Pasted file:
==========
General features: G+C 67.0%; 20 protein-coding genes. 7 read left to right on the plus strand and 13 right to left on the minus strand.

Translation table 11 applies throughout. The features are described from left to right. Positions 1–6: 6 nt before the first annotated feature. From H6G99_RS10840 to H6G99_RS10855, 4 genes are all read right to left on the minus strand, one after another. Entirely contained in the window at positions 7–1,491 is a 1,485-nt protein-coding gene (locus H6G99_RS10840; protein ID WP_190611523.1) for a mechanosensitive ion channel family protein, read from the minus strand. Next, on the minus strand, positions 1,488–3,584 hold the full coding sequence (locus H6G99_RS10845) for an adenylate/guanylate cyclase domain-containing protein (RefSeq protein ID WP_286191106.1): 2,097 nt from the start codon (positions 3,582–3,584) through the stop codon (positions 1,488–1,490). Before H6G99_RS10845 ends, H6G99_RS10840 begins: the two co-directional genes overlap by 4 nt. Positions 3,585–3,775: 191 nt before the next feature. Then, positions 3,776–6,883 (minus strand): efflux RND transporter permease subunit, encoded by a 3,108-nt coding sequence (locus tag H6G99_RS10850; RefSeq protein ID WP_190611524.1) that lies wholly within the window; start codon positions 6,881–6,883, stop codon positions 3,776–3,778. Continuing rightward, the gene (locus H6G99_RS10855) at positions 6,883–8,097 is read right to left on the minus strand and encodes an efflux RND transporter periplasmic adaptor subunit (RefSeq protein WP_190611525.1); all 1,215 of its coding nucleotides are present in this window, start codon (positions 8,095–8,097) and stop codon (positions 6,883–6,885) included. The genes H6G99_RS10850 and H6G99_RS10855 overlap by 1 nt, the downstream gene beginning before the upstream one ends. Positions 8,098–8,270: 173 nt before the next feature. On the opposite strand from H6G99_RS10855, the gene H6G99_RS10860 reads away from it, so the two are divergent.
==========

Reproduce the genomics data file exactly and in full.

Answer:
General features: G+C 67.0%; 20 protein-coding genes. 7 read left to right on the plus strand and 13 right to left on the minus strand.

Translation table 11 applies throughout. The features are described from left to right. Positions 1–6: 6 nt before the first annotated feature. From H6G99_RS10840 to H6G99_RS10855, 4 genes are all read right to left on the minus strand, one after another. Entirely contained in the window at positions 7–1,491 is a 1,485-nt protein-coding gene (locus H6G99_RS10840; protein ID WP_190611523.1) for a mechanosensitive ion channel family protein, read from the minus strand. Next, on the minus strand, positions 1,488–3,584 hold the full coding sequence (locus H6G99_RS10845) for an adenylate/guanylate cyclase domain-containing protein (RefSeq protein ID WP_286191106.1): 2,097 nt from the start codon (positions 3,582–3,584) through the stop codon (positions 1,488–1,490). Before H6G99_RS10845 ends, H6G99_RS10840 begins: the two co-directional genes overlap by 4 nt. Positions 3,585–3,775: 191 nt before the next feature. Then, positions 3,776–6,883 (minus strand): efflux RND transporter permease subunit, encoded by a 3,108-nt coding sequence (locus tag H6G99_RS10850; RefSeq protein ID WP_190611524.1) that lies wholly within the window; start codon positions 6,881–6,883, stop codon positions 3,776–3,778. Continuing rightward, the gene (locus H6G99_RS10855) at positions 6,883–8,097 is read right to left on the minus strand and encodes an efflux RND transporter periplasmic adaptor subunit (RefSeq protein WP_190611525.1); all 1,215 of its coding nucleotides are present in this window, start codon (positions 8,095–8,097) and stop codon (positions 6,883–6,885) included. The genes H6G99_RS10850 and H6G99_RS10855 overlap by 1 nt, the downstream gene beginning before the upstream one ends. Positions 8,098–8,270: 173 nt before the next feature. On the opposite strand from H6G99_RS10855, the gene H6G99_RS10860 reads away from it, so the two are divergent.